Travelers from these countries who have either held a Canadian visa in the last 10 years or who currently hold a valid United States non-immigrant visa can now apply for an eTA instead of a visa when travelling to Canada by air. Effective today, eligible travelers from these countries can benefit from the program:

  • Antigua and Barbuda
  • Argentina
  • Costa Rica
  • Morocco
  • Panama
  • Philippines
  • St. Kitts and Nevis
  • St. Lucia
  • St. Vincent and the Grenadines
  • Seychelles
  • Thailand
  • Trinidad and Tobago
  • Uruguay
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Canada's Immigration Plan for the 2024-2026 Calander Year.

The Immigration Levels plans were announced on November 1, 2023 for 2024 -2026 Calander year.   The target is 485,000 Permanent Residents for 2024 completing the final step to reach 500,000 in 2025. Starting in 2026, the government will stabilize permanent resident levels at 500,000, allowing time for successful integration, while continuing to augment Canada’s labour market.  The plan is to recalibrate the number of temporary resident admissions over the next year in order to sustain this aspect of the immigration system.

Highlights of the plan :

  • Long-term focus on economic growth, with over 60% of permanent resident admissions dedicated to the economic class by 2025.
  • To uphold humanitarian traditions by responding to Humanitarian and geopolitical crises around the world
  • To support and strengthen Francophone communities outside of Quebec, this will ensure the economic prosperity of Francophone communities across Canada The target is :
    • 6% of total immigration in 2024
    • 7% in 2025
    • 8% in 2026

Information for the 2024 -2026 Levels Plan

The Plan includes new annual and progressively increasing French-speaking permanent resident targets outside Quebec: 6% in 2024, 7% in 2025 and 8% in 2026.

2024 – 2026 Immigration Levels plan

Category

  2024

  2025

    2026

Overall Planned Permanent Resident Admissions

  485,000

    500,000

      500,000

Overall French-speaking Permanent Resident Admissions outside Quebec

   26,100

   31,500

       36,000

Economic

  281,135  

  301,250

     301,250

 

Family

  114,000

   118,000

        118,000

Refugees and Protected Persons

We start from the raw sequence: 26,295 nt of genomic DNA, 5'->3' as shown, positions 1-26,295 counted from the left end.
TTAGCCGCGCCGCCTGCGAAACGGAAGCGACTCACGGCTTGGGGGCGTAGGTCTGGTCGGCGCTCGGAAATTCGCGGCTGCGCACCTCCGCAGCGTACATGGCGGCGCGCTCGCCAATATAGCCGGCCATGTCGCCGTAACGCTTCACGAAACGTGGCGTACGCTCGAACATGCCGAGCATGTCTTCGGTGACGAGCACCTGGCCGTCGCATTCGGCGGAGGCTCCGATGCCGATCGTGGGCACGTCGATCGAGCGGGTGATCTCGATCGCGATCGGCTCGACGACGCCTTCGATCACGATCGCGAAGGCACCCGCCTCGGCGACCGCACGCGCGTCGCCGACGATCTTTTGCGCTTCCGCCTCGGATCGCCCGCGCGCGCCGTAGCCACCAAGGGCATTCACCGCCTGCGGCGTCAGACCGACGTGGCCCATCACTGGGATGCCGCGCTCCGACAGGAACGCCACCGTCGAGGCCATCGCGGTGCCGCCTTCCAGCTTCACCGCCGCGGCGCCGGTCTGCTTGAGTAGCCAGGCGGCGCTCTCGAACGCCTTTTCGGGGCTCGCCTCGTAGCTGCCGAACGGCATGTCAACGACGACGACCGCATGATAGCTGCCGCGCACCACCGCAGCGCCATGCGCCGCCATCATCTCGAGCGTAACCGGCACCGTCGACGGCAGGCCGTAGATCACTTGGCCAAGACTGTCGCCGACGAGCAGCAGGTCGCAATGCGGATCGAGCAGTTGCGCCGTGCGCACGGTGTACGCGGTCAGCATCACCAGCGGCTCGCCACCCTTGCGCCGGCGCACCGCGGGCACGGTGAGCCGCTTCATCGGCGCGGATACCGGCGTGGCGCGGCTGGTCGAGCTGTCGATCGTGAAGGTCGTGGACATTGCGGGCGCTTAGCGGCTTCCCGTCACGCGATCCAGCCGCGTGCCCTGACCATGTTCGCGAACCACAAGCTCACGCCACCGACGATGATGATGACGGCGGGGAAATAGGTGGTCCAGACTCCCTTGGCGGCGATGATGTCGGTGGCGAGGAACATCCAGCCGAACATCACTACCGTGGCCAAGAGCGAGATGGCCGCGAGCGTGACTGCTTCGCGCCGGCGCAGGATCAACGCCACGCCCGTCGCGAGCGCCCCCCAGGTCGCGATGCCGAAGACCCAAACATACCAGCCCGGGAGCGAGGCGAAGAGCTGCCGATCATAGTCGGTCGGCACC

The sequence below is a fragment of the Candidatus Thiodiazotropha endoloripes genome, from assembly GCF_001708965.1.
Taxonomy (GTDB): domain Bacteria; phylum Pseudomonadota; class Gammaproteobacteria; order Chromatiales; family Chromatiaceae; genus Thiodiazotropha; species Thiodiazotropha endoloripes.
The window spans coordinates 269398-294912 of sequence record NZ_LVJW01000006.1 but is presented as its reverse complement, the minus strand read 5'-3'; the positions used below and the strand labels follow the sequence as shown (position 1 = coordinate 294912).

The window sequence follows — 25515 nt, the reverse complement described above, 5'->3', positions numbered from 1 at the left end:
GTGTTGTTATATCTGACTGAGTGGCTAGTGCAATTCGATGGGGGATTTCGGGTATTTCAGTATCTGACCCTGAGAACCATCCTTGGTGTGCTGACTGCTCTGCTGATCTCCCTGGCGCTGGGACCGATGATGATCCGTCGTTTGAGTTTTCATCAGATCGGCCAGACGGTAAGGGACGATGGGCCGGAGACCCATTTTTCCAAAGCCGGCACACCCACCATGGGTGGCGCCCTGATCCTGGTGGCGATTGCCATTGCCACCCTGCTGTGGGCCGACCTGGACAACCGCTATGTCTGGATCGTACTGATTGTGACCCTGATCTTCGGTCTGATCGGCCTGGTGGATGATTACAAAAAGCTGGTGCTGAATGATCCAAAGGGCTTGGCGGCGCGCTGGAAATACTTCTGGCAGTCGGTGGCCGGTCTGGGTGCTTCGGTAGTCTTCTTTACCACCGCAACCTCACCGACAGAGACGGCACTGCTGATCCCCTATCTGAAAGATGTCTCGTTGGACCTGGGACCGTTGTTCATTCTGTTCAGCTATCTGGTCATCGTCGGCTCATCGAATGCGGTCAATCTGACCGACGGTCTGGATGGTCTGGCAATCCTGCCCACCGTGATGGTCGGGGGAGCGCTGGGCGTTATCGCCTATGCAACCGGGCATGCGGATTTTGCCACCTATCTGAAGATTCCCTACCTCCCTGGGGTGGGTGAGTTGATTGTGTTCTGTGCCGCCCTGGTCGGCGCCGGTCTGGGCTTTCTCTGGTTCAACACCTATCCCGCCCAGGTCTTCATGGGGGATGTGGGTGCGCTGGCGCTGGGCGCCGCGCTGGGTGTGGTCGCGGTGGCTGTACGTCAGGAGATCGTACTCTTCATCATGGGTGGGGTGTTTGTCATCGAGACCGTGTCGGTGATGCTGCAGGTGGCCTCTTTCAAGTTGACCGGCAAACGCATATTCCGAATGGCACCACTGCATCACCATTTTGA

76,115

     72,750

          72,750

Humanitarian & Compassionate and Other

     13,750

       8,000

            8,000

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Permanent residence for Ukrainian nationals with family members in Canada

Permanent residence for Ukrainian nationals with family members in Canada

We’ve put a temporary public policy in place to help families affected by the Russian invasion of Ukraine reunite in Canada.

This policy lets certain Ukrainian foreign nationals in Canada and their family members apply for permanent residence.

  • Family members can live in or outside Canada
  • Permanent resident visas will be issued to family members living outside of Canada.

If you meet the eligibility criteria of the public policy, you can apply for permanent residence.

Once we receive your application, we’ll check that:

  • you submitted all required information
  • you meet the eligibility criteria

If we confirm you’re eligible, we’ll:

  • invite you and your family members to complete
    • medical exams, if required
    • criminal and security checks
    • biometrics, if required
  • tell you our decision once we’ve processed your application

Applicant categories

There are 2 categories of family members who are eligible to apply for permanent residence under this policy.

Category 1: A family member of a Canadian citizen or permanent resident in Canada

You can apply to immigrate under this policy if you meet the following conditions.

You must :

  • be a Ukrainian national
  • be a family member of a Canadian citizen or permanent resident including their:
    • spouse or common-law partner
    • child (regardless of age)
    • grandchild
    • parent
    • grandparent, or
    • sibling (or half-sibling)
  • be in Canada when:
    • you submit your application
    • you’re granted permanent residence
  • have valid temporary resident status in Canada, or have applied to restore your status if it has been expired for less than 90 days
  • hold a passport or travel document, or provide supporting identity documents if you don’t hold one
  • provide a signed statutory declaration form (IMM 0191) from your family member in Canada explaining your relationship to them, and
  • be admissible to Canada

The Canadian citizen or permanent resident (your family member) must: